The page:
Dr. Tim King

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What is Your Teaching Style?

by Dr. Tim King
SFA Director of Choral Activities
SFA School of Music
[email protected]


Sing in tune!  Count the music!  Support the tone!  How many times have you heard these types of statements from former choir directors or colleagues?  Better yet, how many times have you used statements you learned by experience rather than by understanding the concepts?  One of the major problems in the classroom today is that teachers do not take the time to teach basic concepts, which seem so obvious, but to a student-musician may appear obscure.  We use many terms that are never explained to the student-musician.  Chances are we learned them in this manner and we may not a clear definition when a student asks us, "What do you mean, count?"  In the classroom, time is so important.  Because of this, we as teachers feel the pressure of an impending performance and, as a result, we tend to gloss-over some of the basics that we assume our students understand.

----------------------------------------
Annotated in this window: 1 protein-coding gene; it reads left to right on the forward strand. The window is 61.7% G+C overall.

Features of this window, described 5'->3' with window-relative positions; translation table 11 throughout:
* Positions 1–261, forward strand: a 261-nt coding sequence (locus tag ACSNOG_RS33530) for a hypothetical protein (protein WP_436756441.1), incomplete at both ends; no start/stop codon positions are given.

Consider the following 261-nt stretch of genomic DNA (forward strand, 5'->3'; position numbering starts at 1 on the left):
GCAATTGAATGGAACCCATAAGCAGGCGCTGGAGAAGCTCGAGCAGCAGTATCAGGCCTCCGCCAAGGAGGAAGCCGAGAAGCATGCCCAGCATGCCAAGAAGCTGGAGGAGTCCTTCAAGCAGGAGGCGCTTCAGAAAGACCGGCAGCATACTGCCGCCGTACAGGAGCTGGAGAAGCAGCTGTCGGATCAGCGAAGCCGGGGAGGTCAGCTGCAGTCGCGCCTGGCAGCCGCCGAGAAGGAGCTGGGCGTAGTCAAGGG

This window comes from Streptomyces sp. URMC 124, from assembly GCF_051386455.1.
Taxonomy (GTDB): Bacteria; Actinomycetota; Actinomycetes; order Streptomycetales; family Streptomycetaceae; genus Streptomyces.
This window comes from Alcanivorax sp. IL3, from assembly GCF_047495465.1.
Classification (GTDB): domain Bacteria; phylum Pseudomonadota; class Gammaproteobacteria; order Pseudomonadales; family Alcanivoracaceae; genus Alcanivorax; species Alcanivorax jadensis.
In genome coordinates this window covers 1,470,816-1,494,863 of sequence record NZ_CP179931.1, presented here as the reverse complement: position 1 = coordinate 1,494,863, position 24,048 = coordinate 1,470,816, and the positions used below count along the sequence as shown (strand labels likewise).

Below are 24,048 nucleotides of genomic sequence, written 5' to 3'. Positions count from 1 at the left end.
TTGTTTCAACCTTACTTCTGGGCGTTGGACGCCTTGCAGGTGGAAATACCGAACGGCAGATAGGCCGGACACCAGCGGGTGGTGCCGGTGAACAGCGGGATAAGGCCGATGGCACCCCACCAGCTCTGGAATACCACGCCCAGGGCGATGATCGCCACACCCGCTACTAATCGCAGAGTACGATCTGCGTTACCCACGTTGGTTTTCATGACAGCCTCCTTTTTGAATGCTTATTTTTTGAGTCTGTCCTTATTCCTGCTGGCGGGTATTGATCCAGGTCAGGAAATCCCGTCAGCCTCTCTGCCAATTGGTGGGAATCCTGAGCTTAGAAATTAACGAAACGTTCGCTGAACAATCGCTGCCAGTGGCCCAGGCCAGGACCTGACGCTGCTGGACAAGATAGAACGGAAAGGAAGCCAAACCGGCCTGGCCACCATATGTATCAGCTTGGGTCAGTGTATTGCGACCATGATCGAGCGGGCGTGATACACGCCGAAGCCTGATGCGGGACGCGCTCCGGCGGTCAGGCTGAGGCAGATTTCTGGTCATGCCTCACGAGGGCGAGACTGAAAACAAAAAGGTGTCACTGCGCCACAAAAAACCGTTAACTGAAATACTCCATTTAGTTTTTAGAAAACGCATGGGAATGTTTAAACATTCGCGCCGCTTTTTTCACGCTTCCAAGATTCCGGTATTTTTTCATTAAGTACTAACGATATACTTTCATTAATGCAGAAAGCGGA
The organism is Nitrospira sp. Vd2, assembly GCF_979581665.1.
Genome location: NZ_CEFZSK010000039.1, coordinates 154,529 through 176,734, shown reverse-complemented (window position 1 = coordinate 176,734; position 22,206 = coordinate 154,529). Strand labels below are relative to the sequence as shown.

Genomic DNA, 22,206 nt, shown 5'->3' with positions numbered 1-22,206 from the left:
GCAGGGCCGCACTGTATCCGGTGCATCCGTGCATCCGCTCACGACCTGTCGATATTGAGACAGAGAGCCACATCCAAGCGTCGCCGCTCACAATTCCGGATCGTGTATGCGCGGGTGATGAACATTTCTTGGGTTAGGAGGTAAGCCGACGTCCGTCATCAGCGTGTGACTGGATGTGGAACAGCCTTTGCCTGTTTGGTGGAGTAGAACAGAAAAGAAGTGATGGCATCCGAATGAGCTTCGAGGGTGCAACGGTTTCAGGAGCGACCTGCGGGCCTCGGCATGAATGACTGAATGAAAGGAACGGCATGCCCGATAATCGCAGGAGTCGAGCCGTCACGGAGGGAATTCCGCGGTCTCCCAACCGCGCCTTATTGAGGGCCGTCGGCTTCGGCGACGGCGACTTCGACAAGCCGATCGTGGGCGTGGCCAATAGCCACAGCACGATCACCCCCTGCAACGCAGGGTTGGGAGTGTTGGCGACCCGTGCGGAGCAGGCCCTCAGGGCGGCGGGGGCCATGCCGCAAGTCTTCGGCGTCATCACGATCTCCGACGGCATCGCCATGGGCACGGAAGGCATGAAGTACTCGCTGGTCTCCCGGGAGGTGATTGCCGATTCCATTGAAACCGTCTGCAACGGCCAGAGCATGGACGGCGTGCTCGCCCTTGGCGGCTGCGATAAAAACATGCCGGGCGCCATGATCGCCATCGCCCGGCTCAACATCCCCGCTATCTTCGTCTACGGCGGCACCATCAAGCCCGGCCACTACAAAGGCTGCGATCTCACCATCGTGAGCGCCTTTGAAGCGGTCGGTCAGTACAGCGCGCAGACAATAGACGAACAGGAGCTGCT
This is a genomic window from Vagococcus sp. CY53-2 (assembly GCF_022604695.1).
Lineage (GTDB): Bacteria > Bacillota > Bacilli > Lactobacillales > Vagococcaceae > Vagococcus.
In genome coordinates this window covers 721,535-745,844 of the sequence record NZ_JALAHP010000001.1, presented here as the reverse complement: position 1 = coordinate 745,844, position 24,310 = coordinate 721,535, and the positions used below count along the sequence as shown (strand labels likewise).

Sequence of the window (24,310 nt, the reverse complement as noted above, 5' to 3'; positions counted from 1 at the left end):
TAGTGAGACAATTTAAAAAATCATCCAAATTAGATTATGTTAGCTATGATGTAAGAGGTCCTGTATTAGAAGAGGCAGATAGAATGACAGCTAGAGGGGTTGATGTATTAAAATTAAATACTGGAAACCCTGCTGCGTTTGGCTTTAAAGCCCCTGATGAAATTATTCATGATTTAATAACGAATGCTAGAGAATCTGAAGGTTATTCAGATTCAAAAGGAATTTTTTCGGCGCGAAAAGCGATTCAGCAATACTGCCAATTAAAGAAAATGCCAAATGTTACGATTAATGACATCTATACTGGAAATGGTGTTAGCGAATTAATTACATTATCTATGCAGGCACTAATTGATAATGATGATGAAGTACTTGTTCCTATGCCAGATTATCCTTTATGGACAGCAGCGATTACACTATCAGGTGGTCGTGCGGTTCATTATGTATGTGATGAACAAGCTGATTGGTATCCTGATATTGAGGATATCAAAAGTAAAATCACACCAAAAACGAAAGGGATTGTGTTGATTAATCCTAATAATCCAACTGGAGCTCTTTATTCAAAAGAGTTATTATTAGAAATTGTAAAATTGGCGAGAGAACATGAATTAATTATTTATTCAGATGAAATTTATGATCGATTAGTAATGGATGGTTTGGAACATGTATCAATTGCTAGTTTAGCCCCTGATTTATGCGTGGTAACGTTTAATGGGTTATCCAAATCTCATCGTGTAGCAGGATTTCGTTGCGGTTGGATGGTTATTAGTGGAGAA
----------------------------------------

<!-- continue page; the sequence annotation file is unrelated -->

There are two approaches or extremes when teaching music imagery or technique.  The one that seems the most fun is the imagery approach.  Yet this style does not reward the young singer with an understanding of musical concepts.  The imagery approach can reinforce concepts once concepts have been learned, but it cannot produce cognitive learning.  Let's take an example.

Imagery Approach: "Students this phrase is accented!  Pound the notes.  Hit them like you would hit a nail!"  After singing the phrase through for the second time, you might say, "I still need more attack on each note!"  A myriad of other illusions might be employed.  In the heat of battle, we have all tossed these illusions to our singers.  The singers may execute the phrase as the director wishes, but the students may not really realize what they have done to achieve the desired musical effect or articulation

In the next few months, we will take a closer look at some very common rehearsal phrases like Sing in tune!  Count the music!  Support the tone!  In the meantime, slow down and enjoy the rewards of training total MUSICIANS, not just young performers! 


The Texas School Music Project is a source for ideas and information concerning pedagogical practices in the music classroom or rehearsal hall.
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